You do not need to be naturally extroverted to succeed as a recruiter. Some of the best recruiters are quiet and introverted. Being able to listen actively and understand objections is one of the strongest skills you can have as a recruiter. The ability or tendency to listen more than you speak can be a very valuable asset to any recruiter. This is easier said than done!

However, there’s one scenario where you’ll pretty much have to be outgoing, and that’s when it comes to networking and building contacts in whichever industry you choose to recruit in.

The ability to build trust and rapport as you develop relationships with candidates and hiring managers is what sets the best recruiters apart from the rest of the field. This becomes more evident after one or two years in the industry, when a recruiter will get calls from the same hiring managers and candidates rather consistently, resulting in a decreased need for cold calling.

The bottom line is this: There isn’t one single type of person that is fantastic at recruiting.

Some of the best recruiters I’ve ever met are shy, quirky, and quiet. That’s not to say that there aren’t many outstanding recruiters that are loud, outgoing, and extremely attracted to large social gatherings.

This outgoing type of person is more the norm than the exception, from what I’ve observed. But there’s room in recruiting for all personality types as long as you have the drive and determination to succeed. In the end, you’ll get out whatever you put in.

How to Get Hired as an Entry-Level Recruiter

Now that we’ve looked at the pros and cons of being a recruiter, I’m going to share some tips on how to get hired for the job! Because I really struggled to get my first recruiting job because I didn’t understand it was really about sales.

(If you don’t know what I mean by this, go back and re-read the article, because I explain in detail why recruiting is basically a sales job).

So if I were doing it over again, I’d focus much more heavily on showing employers that I’m interested in the sales aspects of recruiting. Tell them that you’re eager to learn cold calling, network-building, deal-closing, etc. 

They’ll LOVE this.

And show a bit of a competitive nature. You don’t have to be the most competitive person on earth to get a job as a recruiter, but if you played a sport in the past or can point to any other competitive activity you’ve done or enjoyed, it’ll help persuade them to hire you. 

This advice above for how to get hired as a recruiter is relevant for cover letters as well as job interviews.

Biron Clark

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8 thoughts on “Working as a Recruiter: Pros and Cons”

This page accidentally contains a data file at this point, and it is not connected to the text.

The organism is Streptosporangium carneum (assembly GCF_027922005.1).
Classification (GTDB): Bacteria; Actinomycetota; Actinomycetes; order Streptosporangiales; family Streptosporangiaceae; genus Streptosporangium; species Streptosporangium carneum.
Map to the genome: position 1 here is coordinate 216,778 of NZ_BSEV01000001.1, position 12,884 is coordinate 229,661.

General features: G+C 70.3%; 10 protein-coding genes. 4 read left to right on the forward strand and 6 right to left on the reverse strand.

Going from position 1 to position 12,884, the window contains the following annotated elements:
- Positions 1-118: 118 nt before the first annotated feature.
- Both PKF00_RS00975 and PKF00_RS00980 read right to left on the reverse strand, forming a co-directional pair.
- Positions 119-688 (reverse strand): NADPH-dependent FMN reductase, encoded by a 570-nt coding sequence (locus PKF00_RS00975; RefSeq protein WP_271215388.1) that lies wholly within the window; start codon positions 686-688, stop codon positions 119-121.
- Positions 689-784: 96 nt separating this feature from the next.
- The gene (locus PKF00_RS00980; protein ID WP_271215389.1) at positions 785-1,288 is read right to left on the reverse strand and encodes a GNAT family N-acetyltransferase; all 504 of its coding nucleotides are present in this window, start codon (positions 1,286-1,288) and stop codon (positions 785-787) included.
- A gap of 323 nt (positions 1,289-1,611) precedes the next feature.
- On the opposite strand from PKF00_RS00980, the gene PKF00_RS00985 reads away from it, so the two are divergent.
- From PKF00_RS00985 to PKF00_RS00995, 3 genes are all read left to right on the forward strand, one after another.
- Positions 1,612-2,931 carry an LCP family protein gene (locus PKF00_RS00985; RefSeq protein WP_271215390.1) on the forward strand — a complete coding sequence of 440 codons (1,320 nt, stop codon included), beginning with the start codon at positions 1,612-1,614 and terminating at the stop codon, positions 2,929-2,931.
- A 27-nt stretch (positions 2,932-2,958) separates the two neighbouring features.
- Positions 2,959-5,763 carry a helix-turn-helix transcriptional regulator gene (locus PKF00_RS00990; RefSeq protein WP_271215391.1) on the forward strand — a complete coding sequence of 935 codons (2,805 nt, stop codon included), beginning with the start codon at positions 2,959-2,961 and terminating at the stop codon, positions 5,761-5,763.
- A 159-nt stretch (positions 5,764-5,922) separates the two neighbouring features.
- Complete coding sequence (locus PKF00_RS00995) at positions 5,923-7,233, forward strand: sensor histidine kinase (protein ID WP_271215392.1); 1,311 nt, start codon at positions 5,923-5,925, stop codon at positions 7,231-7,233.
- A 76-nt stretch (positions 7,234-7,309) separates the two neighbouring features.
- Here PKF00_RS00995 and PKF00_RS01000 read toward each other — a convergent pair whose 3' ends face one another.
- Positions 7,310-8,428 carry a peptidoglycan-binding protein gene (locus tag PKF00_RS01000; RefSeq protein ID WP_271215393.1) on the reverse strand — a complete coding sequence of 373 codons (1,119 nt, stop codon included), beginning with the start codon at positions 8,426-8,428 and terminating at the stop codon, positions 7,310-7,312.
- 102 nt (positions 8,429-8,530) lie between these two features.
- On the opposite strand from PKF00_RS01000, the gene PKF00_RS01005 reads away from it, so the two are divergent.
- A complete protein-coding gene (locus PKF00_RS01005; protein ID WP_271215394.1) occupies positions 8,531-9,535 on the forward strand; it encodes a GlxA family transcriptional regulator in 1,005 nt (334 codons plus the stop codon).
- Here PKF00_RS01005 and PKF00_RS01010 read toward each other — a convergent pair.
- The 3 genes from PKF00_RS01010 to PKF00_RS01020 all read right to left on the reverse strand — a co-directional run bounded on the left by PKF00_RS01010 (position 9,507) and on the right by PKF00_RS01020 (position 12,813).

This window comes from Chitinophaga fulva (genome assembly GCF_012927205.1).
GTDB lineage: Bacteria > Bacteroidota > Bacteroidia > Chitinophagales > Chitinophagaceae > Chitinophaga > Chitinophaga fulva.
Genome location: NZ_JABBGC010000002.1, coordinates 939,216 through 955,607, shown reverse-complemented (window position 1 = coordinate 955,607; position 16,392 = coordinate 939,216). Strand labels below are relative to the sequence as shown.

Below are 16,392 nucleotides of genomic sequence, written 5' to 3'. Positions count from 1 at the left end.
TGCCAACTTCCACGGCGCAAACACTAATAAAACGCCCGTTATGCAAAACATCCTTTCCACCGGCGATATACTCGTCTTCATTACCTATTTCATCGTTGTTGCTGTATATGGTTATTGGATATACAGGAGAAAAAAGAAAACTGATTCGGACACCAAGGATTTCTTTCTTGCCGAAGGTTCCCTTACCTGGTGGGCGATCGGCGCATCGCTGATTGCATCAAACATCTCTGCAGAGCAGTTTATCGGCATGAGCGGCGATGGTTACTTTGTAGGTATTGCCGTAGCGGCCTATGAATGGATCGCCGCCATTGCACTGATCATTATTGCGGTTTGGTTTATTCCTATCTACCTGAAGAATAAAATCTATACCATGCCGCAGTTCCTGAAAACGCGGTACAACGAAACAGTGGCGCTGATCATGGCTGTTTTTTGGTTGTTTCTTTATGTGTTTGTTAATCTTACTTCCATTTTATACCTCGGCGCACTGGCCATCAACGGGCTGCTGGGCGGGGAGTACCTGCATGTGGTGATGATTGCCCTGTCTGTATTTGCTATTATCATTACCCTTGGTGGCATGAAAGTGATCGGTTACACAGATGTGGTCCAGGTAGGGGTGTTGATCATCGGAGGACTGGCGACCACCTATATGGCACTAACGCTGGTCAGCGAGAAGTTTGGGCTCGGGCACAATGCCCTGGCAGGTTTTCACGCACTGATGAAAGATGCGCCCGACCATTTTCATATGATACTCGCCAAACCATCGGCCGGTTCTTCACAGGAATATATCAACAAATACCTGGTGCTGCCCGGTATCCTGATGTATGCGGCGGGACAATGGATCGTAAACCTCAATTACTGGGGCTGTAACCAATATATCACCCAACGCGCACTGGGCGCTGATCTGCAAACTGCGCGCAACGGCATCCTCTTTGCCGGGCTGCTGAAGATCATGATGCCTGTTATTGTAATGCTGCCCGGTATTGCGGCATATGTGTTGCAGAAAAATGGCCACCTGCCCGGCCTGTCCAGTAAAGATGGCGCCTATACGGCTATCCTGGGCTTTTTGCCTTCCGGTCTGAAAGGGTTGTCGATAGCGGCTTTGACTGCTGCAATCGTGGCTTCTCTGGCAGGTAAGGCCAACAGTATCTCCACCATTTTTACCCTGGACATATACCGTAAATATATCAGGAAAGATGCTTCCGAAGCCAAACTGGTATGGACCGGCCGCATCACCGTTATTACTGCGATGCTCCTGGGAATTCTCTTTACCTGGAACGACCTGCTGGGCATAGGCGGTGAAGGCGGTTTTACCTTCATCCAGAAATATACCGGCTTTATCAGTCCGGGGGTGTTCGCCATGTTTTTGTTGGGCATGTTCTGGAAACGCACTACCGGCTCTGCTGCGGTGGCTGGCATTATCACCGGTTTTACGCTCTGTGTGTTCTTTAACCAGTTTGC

1. Q: Recently I was called for a job, and the next day offered me job at their office as a recruiter. I have been in the supply chain industry for 8 years. What do you think?

    • Did you apply for a recruiter job? Or you applied for a different job. I’m not really sure what to say, other than you should consider the job offer carefully and make sure to ask them any questions you have. I do think that working as a recruiter is a good career in general, if you’re willing to challenge yourself.

  2. This is really helpful. I had googled multiple times and consulted so many people whether I should change my current domain into recruiting domain, since I was interested in this. This gave me the exact answer I want . Thanks a lot , you have done a great work!!

  3. As a salary employee, I can’t help but have little sympathy for being paid on a value based system. If you complain of being burned out from doing too well and earning too much money, I’ll invite you to the life of being burned out from constantly trying to do your best each day, but getting paid the same even if you suddenly become a crab.

    • I think being paid for performance/value is better – I agree. I always lacked motivation in jobs with a flat salary. At least in recruitment, I was excited to go after my goals, and felt extremely satisfied at the end of the week if I had performed well. There were ups and downs, disappointing weeks, and stress, but it was worth it.

      I could never work on a flat salary again. The goal just felt like it became, “Do just enough to not get fired”. That wasn’t a healthy way to work, grow, or live for me.

  4. Thanks for this! You honestly relieved a lot of anxiety I was having about becoming a recruiter. I’m more of a listener and quieter person so I was terrified that this would not be a good fit for me but after reading this article I feel like I would be great at recruiting. Thank you!

  5. Biron,

    Thank you so much for this post. You relieved so much pressure and created clarity to me about what recruiters do. I would love to learn more about the difference between “traditional” inside sales quotes and recruiting. Can you provide further information on the commonality or difference?